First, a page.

# question.

• May 7th 2010, 01:27 PM
mojojojo
question.
http://img15.imageshack.us/img15/4735/camp.gif why cant you cancel the (-1)'s in this fraction? ...they just solved the problem.
• May 7th 2010, 02:05 PM
Fohr
If you work it out:

2(-1)-1(4)
(-1)^2

is equal to -6. However if we cancel the (-1) on top so it's just 2(1) and cancel (-1)^2 to become just (-1) we get:

2(1)-1(4)

(-1)

which is 2. The problem is you have that " -1(4) " bit at the end. If it were just:

2(-1)
(-1)^2

Then you could definitely cancel the (-1). However, the " -1(4) " part screws it up! Hope this helps.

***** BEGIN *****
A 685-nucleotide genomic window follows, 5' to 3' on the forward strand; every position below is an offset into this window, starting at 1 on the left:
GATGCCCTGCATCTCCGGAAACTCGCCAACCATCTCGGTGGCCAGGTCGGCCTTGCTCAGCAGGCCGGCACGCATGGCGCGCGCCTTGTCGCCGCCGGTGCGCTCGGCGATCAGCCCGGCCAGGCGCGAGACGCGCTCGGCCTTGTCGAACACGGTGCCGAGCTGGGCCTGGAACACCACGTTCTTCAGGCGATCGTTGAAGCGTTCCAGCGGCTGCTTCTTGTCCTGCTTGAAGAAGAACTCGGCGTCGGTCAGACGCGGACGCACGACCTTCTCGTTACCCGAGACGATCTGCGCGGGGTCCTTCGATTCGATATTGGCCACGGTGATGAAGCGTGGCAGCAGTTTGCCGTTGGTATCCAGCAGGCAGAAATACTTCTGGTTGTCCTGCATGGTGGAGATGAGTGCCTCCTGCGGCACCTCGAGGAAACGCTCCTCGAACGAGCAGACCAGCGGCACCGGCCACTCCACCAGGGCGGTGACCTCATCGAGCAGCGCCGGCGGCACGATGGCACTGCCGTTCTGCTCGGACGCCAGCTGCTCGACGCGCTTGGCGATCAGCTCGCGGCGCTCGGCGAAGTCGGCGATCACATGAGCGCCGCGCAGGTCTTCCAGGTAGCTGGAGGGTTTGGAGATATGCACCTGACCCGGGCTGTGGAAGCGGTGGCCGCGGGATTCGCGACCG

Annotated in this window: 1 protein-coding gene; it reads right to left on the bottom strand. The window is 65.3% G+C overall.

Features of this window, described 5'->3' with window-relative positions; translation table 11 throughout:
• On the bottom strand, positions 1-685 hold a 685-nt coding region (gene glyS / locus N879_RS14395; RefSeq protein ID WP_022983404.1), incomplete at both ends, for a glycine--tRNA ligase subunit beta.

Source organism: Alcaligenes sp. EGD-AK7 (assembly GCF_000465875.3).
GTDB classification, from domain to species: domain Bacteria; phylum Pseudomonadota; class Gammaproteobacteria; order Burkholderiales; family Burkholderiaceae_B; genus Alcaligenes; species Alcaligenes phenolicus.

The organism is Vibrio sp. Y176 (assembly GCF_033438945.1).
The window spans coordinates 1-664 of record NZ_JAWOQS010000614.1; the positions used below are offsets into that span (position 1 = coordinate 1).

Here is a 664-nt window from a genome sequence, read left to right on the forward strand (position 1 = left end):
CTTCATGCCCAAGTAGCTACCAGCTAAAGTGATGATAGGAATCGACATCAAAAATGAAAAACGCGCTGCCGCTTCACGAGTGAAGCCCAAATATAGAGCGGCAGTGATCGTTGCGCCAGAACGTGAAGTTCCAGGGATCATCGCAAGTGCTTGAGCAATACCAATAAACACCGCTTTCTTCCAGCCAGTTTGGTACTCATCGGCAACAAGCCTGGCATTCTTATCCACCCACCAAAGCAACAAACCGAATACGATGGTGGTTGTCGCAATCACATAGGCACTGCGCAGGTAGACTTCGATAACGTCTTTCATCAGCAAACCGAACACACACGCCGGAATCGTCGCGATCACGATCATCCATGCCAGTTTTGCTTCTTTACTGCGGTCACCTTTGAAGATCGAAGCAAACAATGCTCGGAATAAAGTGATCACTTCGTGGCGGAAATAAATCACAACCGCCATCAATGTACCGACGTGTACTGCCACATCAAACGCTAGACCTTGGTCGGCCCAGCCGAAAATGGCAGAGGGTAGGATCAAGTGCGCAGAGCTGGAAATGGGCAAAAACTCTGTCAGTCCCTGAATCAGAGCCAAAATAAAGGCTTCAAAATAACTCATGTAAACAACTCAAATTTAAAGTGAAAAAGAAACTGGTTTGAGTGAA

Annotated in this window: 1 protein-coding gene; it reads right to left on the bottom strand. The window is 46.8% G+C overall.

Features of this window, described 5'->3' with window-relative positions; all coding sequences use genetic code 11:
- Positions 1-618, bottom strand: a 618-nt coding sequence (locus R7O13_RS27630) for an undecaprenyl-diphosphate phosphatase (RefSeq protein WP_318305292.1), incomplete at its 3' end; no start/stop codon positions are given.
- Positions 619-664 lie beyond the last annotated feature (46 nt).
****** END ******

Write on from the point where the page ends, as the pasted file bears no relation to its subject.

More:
• May 7th 2010, 02:34 PM
Bacterius
You can cancel it ! Look :

$\displaystyle \frac{2(-1) - 1(4)}{(-1)^2}$

$\displaystyle \frac{-2 - 4}{(-1)^2}$

$\displaystyle \frac{-(2 + 4)}{(-1)^2}$

$\displaystyle \frac{(-1)(2 + 4)}{(-1)^2}$

$\displaystyle \frac{2 + 4}{-1}$

$\displaystyle \frac{-(2 + 4)}{1}$

$\displaystyle -(2 + 4)$

$\displaystyle -2 - 4$

$\displaystyle -6$

Does it make sense ?
• May 7th 2010, 02:43 PM
Fohr
Your math makes perfect sense. However, i believe mojojojo meant why can't you cancel the (-1)'s in the first step of the equation. Which you can not. Am i wrong?
• May 7th 2010, 02:45 PM
Bacterius
Yes, you are right. One has to rearrange it and factorize it first before cancelling out the minus 1.